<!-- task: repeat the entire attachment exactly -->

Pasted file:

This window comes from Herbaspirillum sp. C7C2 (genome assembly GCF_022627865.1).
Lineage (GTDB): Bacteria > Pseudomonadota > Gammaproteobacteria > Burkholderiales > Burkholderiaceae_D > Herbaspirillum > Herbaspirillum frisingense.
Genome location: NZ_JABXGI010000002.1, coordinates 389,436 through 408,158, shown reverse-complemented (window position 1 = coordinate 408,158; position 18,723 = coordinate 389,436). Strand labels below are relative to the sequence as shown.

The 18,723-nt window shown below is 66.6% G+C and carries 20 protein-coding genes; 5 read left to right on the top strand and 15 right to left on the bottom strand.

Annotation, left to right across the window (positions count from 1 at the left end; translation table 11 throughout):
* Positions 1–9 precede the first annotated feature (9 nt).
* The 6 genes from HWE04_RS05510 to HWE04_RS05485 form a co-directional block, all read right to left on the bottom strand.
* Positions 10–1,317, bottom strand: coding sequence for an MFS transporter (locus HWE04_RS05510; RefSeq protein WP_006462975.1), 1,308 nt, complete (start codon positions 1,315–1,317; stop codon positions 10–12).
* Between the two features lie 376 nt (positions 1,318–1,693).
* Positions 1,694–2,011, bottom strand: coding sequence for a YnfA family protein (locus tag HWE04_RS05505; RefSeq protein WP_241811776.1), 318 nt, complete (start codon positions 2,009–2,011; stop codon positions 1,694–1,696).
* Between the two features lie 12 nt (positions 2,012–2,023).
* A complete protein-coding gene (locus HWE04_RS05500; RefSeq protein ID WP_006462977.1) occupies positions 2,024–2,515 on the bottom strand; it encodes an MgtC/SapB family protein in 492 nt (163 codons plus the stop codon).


This window comes from Herbaspirillum sp. C7C2 (genome assembly GCF_022627865.1).
Lineage (GTDB): Bacteria > Pseudomonadota > Gammaproteobacteria > Burkholderiales > Burkholderiaceae_D > Herbaspirillum > Herbaspirillum frisingense.
Genome location: NZ_JABXGI010000002.1, coordinates 389,436 through 408,158, shown reverse-complemented (window position 1 = coordinate 408,158; position 18,723 = coordinate 389,436). Strand labels below are relative to the sequence as shown.

The 18,723-nt window shown below is 66.6% G+C and carries 20 protein-coding genes; 5 read left to right on the top strand and 15 right to left on the bottom strand.

Annotation, left to right across the window (positions count from 1 at the left end; translation table 11 throughout):
* Positions 1–9 precede the first annotated feature (9 nt).
* The 6 genes from HWE04_RS05510 to HWE04_RS05485 form a co-directional block, all read right to left on the bottom strand.
* Positions 10–1,317, bottom strand: coding sequence for an MFS transporter (locus HWE04_RS05510; RefSeq protein WP_006462975.1), 1,308 nt, complete (start codon positions 1,315–1,317; stop codon positions 10–12).
* Between the two features lie 376 nt (positions 1,318–1,693).
* Positions 1,694–2,011, bottom strand: coding sequence for a YnfA family protein (locus tag HWE04_RS05505; RefSeq protein WP_241811776.1), 318 nt, complete (start codon positions 2,009–2,011; stop codon positions 1,694–1,696).
* Between the two features lie 12 nt (positions 2,012–2,023).
* A complete protein-coding gene (locus HWE04_RS05500; RefSeq protein ID WP_006462977.1) occupies positions 2,024–2,515 on the bottom strand; it encodes an MgtC/SapB family protein in 492 nt (163 codons plus the stop codon).